So, he answers their question. He tells them to render to Caesar the things that are Caesar’s. It’s as if he’s saying, “Yes, go ahead and pay the tax. After all, it’s Caesar’s coin anyway. Go ahead and give it back to him. After all, why would you Pharisees want to keep an idolatrous and blasphemous coin anyway? I thought you were all about following God’s laws?”
And if Jesus had left it there, the Pharisees could’ve taken his answer and plastered it across the Ancient Jewish equivalent of CNN to the shock of all those who opposed Roman rule. The Ancient twitter outrage would’ve been through the roof. Everybody would be tweeting about how Tiberius Caesar is #NotMyEmperor.
But Jesus doesn’t stop there. He tells them not only to give back Caesar’s things to Caesar, but also to give back God’s things to God. The implication being that the Pharisees are not doing that. After all, they’ve got their eyes fixed on this coin, on Caesar’s things and all the while it seems that they’ve neglected God’s things, the more important things.
This is where it gets really interesting. But also difficult. What is Jesus pointing them to? What does he mean by giving God’s things to God?
Let’s consider some possible options. We might say that in this context “Caesar’s things” is the coin; it’s money. It’s about paying taxes. So maybe Jesus is talking about money owed to God. Then perhaps, Jesus is saying something like, “sure pay the money you owe to Caesar, but also don’t forget the money you owe to God.” For the Pharisees, that would mean contributing to the temple and the synagogue, for us putting money in the offering plate. Maybe Jesus is pointing the Pharisees and us to what we do with our money. … Well, maybe not. At least I don’t think so. Our relationship with God is a lot bigger than just what we do with our money. You could give all the money in the world to the church and still miss the point just like the Pharisees. That can’t be what Jesus is pointing them to. That’s not the main thing.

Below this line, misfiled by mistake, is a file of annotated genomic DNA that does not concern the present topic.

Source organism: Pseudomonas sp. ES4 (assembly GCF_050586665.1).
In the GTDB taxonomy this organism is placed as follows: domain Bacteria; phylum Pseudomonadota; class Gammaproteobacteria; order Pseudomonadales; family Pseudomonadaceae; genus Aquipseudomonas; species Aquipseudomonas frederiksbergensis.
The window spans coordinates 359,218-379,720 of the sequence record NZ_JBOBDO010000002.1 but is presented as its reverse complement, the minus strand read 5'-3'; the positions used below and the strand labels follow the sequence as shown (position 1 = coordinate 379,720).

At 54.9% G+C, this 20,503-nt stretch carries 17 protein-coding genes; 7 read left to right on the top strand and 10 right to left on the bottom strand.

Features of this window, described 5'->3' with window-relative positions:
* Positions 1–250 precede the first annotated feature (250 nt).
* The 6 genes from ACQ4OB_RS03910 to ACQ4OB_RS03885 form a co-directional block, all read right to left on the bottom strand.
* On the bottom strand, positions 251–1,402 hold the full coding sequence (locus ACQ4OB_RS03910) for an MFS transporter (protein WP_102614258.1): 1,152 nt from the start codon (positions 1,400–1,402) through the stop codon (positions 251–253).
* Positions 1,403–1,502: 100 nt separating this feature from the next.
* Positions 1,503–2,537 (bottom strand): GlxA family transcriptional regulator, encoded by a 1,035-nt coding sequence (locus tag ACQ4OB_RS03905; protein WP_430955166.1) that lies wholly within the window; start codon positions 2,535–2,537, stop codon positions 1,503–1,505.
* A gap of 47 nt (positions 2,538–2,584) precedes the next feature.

So, the answer’s probably bigger. We need a second option. Maybe Jesus is not just talking about giving our money to God, but about worshipping God and being faithful to him. The Pharisees’ problem is that they’re too focused on these political questions. They really need to be in the temple or synagogue. They really need to be off praying or reading their Old Testament, or as they called it back in those days, the Testament. So then, if this is true, Jesus is saying something like, sure don’t neglect your obligation to the government, but also don’t neglect your obligation to God. Make sure your coming to church, reading his word, praying, these sorts of things. That sounds pretty good. But…hold on, the Pharisees did a lot of things wrong, but you can’t fault them for not being religious enough. These guys went to “church” more than anybody. They were praying in public for everybody to see multiple times a day. They had huge parts of the Old Testament memorized and tried to follow what it said to the letter. Nobody was more religious than the Pharisees, but they still don’t get it. And the same is true for us. You can read your bible every day, come to church every Sunday, be constant in prayer and still not get it.